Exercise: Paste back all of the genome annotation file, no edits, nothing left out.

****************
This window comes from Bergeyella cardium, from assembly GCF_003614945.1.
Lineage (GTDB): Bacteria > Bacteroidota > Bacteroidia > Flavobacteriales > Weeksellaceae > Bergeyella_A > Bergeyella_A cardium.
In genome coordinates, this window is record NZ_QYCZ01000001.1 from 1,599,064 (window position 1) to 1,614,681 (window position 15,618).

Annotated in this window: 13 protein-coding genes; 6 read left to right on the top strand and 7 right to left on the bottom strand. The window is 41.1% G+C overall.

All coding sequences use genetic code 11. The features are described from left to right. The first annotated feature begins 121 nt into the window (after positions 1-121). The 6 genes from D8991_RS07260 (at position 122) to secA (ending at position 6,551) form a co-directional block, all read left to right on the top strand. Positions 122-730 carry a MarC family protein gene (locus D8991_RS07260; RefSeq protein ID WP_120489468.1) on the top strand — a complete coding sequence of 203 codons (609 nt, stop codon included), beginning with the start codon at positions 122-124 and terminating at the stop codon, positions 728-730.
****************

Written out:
This window comes from Bergeyella cardium, from assembly GCF_003614945.1.
Lineage (GTDB): Bacteria > Bacteroidota > Bacteroidia > Flavobacteriales > Weeksellaceae > Bergeyella_A > Bergeyella_A cardium.
In genome coordinates, this window is record NZ_QYCZ01000001.1 from 1,599,064 (window position 1) to 1,614,681 (window position 15,618).

Annotated in this window: 13 protein-coding genes; 6 read left to right on the top strand and 7 right to left on the bottom strand. The window is 41.1% G+C overall.

All coding sequences use genetic code 11. The features are described from left to right. The first annotated feature begins 121 nt into the window (after positions 1-121). The 6 genes from D8991_RS07260 (at position 122) to secA (ending at position 6,551) form a co-directional block, all read left to right on the top strand. Positions 122-730 carry a MarC family protein gene (locus D8991_RS07260; RefSeq protein ID WP_120489468.1) on the top strand — a complete coding sequence of 203 codons (609 nt, stop codon included), beginning with the start codon at positions 122-124 and terminating at the stop codon, positions 728-730.